As the primary election for City Council creeps closer and closer three new voices to lead Philadelphia’s 6th District seat in the Northeast are accelerating their campaigns to win votes.
For the first time in over 30 years Joan Krajewski will not be continuing her reign as the councilwoman for the 6th District, leaving her long-held seat open to this trio vying to be the new leader.
Krajewski, who is known as the “Queen of Constituent Service,” flirted with retirement a few years ago. In 2007 she retired for 24 hours after she was reelected in order to collect her $297,466 DROP retirement payment. She returned the very next day to begin her eighth term. This election, however, Krajewski is serious about retiring.
As Krajewski finishes up her final months in office, three new candidates have been busy walking down neighborhood streets speaking to residents sharing their respective ideas about changes for the community. The three candidates for the 6th District position are Bobby Henon, Marty Bednarek and Sandy Stewart.
Bednarek and Henon are both running as Democrats. Each is very focused on promoting his policies and ideas before the May 17 primary because only one will emerge from that election victorious. Stewart, the Republican candidate, will not need to worry about the upcoming primary election as she is running unopposed. Stewart’s current efforts are focused on general election on Nov. 8.
Bobby Henon, 42, has lived in Northeast Philadelphia all of his life where he’s been involved with local politics since he was 18 years old. Henon said he understands the need for change and added that he believes he can deliver. “I can bring fresh ideas. I will bring fresh ideas. I am not a novice at this. I have real life experience in dealing with communities, bringing jobs into the city, understanding what the neighborhoods are about and how much better they can be and a commitment to our citizens,” said Henon.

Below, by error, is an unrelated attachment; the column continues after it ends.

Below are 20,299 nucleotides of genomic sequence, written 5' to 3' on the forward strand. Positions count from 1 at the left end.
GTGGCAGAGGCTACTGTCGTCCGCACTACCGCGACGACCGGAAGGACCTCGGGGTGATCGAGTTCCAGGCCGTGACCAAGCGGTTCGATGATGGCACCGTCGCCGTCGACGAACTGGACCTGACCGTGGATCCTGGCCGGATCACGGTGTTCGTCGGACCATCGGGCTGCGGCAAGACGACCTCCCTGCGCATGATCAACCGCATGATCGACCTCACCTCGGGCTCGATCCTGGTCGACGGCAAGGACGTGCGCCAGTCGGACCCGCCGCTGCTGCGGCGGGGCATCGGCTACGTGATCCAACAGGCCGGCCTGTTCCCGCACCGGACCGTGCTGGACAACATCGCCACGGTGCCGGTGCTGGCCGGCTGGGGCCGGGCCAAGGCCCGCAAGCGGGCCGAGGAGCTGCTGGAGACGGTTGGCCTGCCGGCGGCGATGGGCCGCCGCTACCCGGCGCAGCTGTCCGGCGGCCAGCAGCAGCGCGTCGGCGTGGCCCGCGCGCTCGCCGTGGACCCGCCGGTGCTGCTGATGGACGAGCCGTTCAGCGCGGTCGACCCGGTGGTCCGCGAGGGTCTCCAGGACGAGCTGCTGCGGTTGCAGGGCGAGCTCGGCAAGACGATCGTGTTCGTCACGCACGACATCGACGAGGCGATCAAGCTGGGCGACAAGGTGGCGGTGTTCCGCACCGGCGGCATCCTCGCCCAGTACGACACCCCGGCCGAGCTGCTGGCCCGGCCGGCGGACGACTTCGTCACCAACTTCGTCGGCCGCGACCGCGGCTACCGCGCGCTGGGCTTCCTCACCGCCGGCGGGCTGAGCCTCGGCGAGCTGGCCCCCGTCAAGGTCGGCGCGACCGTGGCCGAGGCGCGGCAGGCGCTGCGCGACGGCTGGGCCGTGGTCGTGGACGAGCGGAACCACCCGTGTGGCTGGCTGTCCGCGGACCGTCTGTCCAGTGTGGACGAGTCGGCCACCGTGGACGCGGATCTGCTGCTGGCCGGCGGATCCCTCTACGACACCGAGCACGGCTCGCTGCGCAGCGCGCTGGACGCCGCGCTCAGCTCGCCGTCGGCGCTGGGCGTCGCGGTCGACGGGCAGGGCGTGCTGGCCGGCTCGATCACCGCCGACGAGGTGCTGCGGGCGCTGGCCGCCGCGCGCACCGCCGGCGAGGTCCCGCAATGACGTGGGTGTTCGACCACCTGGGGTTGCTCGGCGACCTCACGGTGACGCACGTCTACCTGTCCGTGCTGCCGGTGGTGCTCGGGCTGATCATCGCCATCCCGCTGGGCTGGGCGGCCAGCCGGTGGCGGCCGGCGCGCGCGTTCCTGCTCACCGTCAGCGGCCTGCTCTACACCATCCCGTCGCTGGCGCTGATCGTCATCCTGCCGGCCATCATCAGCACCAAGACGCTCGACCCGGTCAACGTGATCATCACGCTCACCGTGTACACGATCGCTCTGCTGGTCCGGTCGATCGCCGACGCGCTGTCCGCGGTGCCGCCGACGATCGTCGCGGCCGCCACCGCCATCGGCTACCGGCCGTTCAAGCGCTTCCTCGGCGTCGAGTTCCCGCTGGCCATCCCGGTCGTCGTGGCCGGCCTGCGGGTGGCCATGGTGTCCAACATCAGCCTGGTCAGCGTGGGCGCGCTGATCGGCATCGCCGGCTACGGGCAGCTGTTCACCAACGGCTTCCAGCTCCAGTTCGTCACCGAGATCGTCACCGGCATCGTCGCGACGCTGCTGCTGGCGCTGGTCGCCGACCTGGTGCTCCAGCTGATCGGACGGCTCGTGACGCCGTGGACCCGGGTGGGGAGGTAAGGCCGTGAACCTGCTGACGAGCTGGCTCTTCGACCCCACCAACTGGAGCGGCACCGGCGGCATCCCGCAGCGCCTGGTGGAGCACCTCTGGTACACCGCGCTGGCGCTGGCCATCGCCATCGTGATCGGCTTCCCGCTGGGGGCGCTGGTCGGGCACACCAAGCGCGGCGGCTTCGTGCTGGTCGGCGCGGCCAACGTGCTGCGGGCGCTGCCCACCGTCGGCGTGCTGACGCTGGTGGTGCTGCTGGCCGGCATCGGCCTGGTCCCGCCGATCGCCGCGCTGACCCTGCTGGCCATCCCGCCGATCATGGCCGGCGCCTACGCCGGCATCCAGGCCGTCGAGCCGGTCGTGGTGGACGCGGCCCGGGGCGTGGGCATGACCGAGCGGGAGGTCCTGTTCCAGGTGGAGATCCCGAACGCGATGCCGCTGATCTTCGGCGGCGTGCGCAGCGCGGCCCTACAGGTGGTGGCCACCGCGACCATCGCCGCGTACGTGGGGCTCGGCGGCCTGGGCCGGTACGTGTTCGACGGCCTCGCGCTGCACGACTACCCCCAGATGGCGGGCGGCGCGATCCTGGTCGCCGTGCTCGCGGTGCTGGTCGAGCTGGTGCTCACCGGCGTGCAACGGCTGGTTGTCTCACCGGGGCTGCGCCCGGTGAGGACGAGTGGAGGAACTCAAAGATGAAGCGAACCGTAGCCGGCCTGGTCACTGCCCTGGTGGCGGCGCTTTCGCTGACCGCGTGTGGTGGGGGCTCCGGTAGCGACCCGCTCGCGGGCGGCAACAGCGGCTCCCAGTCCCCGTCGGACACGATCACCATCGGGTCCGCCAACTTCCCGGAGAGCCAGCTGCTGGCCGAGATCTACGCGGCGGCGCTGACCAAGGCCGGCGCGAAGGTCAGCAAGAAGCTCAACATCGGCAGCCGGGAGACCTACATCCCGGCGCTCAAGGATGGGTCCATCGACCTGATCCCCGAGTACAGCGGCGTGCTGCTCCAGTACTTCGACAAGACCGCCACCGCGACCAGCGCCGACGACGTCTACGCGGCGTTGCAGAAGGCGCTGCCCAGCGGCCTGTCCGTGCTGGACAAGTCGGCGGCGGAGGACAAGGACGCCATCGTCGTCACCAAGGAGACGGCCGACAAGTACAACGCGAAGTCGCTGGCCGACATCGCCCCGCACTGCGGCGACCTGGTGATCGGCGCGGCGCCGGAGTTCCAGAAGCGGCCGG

The Philadelphia Democratic Party has formally endorsed Henon. Philadelphia’s Fraternal Order of Police Lodge 5, the carpenters’ union and former Gov. Ed Rendell also endorsed Henon. Along with his wife and two young sons, Henon lives in the East Torresdale neighborhood.
Sandy Stewart, who is running for her first position in city government, has lived in Tacony for 11 years with her husband and two children. Working for herself as an interior designer, Stewart said she understands the struggles facing small businesses.
“We have a real problem when it makes more sense to go to our surrounding suburbs in Pennsylvania or over the bridge to New Jersey or even down to Delaware. We have a real problem when it makes more sense to not be in Philadelphia to do business. We are just at the end of the rope,” Stewart said.
Stewart is endorsed by International Association of Fire Fighters Local 22. She is completing an interior design degree at the Community College of Philadelphia.
Marty Bednarek also has strong ties to the 6th District as he was born and raised in Northeast Philadelphia. After serving as a commissioner for the School Reform Commission for Northeast Philadelphia Bednarek’s presence has been felt throughout the community for almost a decade.
“I felt that being as active as I have been in the neighborhood, that I wanted to continue to be active. I have done a lot of good things on the School Reform Commission for Northeast Philadelphia and I want to continue to do good things. I saw what I was able to do as a commissioner, so as a councilperson, I’d like to be able to continue to do the things that I helped the Northeast with,” Bednarek said. Retiring Councilwoman Krajewski, U.S. Rep. Allyson Schwartz, State Sen. Christine M. Tartaglione and the Labors Council 332 have endorsed Bednarek.
The Committee of Seventy and the League of Women Voters have been conducting a series of debates for each of the elections for the 10 districts for City Council. A debate with Stewart, Bednarek and Henon has been scheduled for Thursday, April 28 at the Tacony Free Library. For more information on the debate series, please see the Committee of Seventy’s website.
With five open seats this year, City Council will see the biggest turnover in 20 years. The primary is May 17, with polls open from 7 a.m. to 8 p. m.
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